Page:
Many applicants applying to opportunities in order to start their legal career worry about how they can shine throughout the application process – whether that be as a future barrister going for mini pupillages or pupillages, or a future solicitor looking for vacation schemes or training contracts. These are often difficult processes with low acceptance rates following numerous rounds of application forms, critical thinking tests/SJTs, and interviews.

One sure-fire way to demonstrate your potential as a lawyer (especially in the corporate/commercial space) is to come prepared to an interview with up-to-date knowledge of business news which might be relevant to a law firm/chambers (or, even better, the specific law firm or chambers you are applying for).

You will routinely be quizzed on this throughout an interview – some firms, especially at the Magic Circle/elite US end of the spectrum, will host assessment centres lasting an entire day where one whole interview is dedicated solely to testing your commercial awareness.

There are a number of ways to improve your commercial awareness – this could be anything from learning the basic concepts through books like Christopher Stoakes’ ‘All You Need To Know About The City’, or keeping up to date with stories like this one through news sources like the Financial Times, The Economist, or even right here on our blog at The Lawyer Portal!

Think about how you could apply this story in the context of an interview or application form. Naturally, if your target firm or chambers has a particular niche in IP, such as Brandsmiths (a boutique firm in this space), or a larger City firm which is nevertheless still known for being very IP-focused (like Bird & Bird, for instance), this will be a story well worth exploring.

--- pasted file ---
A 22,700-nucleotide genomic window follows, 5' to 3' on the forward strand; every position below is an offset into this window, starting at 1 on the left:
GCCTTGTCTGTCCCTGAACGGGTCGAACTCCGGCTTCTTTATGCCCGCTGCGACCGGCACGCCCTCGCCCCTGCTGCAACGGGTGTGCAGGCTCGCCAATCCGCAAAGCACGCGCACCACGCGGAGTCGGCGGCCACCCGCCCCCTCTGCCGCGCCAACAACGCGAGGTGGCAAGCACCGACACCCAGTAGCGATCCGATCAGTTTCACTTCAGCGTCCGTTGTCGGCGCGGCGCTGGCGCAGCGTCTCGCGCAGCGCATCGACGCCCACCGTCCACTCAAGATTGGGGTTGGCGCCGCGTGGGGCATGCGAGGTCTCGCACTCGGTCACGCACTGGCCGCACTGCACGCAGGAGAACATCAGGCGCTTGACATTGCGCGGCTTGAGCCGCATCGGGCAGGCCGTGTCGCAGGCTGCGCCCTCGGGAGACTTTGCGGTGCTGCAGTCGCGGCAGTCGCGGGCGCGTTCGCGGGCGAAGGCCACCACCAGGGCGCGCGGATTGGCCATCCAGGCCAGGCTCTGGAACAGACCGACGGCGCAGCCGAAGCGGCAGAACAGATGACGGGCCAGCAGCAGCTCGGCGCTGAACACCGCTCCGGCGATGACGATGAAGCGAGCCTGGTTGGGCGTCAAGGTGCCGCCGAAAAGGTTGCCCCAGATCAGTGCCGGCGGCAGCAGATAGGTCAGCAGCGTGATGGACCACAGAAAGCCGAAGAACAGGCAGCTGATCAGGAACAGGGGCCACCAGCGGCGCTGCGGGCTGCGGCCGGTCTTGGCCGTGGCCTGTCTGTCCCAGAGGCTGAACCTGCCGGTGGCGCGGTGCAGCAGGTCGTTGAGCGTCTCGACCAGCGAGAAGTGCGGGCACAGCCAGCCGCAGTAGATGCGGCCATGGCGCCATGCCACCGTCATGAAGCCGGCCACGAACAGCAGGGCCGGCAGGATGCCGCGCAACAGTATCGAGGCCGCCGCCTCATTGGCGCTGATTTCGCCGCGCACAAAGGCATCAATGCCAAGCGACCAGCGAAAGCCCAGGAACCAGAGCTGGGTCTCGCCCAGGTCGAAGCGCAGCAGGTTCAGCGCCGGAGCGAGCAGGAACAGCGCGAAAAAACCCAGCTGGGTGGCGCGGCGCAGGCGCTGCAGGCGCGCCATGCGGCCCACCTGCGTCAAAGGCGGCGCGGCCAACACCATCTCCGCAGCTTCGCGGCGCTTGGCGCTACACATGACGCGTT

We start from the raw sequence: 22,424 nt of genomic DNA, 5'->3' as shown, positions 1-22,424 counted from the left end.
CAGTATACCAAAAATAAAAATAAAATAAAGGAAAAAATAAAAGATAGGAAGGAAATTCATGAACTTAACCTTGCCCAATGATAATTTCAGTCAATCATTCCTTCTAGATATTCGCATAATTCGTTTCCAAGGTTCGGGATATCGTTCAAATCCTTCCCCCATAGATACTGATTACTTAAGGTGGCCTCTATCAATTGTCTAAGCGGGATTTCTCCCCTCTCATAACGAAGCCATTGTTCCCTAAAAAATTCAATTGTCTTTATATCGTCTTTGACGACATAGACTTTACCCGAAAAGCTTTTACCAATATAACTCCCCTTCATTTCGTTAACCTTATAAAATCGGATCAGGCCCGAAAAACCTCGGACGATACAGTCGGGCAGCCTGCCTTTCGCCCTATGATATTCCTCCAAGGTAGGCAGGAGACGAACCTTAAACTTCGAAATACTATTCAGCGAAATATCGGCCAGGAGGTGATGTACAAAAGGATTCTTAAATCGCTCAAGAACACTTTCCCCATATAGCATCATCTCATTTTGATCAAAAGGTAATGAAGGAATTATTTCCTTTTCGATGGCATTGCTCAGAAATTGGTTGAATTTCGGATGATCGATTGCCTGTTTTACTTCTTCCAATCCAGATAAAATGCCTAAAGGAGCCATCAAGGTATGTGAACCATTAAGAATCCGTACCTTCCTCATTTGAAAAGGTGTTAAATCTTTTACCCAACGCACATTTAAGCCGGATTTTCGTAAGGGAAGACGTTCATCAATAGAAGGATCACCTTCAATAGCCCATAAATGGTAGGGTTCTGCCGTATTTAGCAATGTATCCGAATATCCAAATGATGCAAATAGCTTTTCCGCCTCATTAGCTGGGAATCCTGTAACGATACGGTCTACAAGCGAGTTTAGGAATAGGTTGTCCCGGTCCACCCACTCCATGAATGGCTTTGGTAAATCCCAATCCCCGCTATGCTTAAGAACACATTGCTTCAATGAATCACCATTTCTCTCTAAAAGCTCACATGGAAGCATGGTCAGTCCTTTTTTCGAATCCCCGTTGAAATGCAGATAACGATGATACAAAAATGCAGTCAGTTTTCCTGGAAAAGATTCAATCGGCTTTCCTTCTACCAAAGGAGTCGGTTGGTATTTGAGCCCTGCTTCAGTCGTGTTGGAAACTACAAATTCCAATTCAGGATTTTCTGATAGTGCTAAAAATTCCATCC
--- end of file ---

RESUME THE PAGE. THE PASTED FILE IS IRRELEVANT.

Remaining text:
Even if you are applying to a more general-service or corporate firm, however, you will often find that they maintain respectable IP teams (for example the IP team at Allen & Overy – very well respected for patents work) which will be interested to hear how you analyse these kinds of stories.

Key Takeaways

This story highlights a number of points which aspiring lawyers can use to their advantage during application processes for legal opportunities. Think about the intersections between IP, fashion law, the impact of social media on businesses (your potential clients), the complexities of cross-border, international jurisdictional issues where your client may be based in the US but the ‘dupe’ producer is based in China, etc – the list is almost endless.

The most promising candidates will draw links between these issues and apply them to the particular organisation in question to demonstrate the relevancy of these stories and increase their odds of success.

Commercial Awareness Questions

Test your critical analysis skills with these commercial awareness questions to challenge you to look deeper into the topic:

  • What specific intellectual property rights is UNIQLO asserting in its lawsuit against Shein? How might copyright and design rights play a role in this case?
  • Given that the lawsuit was filed in Japan, analyse the potential challenges in cross-border litigation. How might international jurisdictional issues arise, especially when the ‘dupe’ producer Shein is based in a different country, possibly China?
  • : The article briefly mentions the Aldi and Lidl case involving Colin the Caterpillar. Investigate how similar legal challenges in intellectual property have been handled in other industries and discuss the broader implications for companies that adopt similar business models.
  • Given the increasing influence of social media on consumer behavior, what trends can be anticipated in the realm of intellectual property law, especially concerning the protection of brands and designs in the age of fast-paced online trends?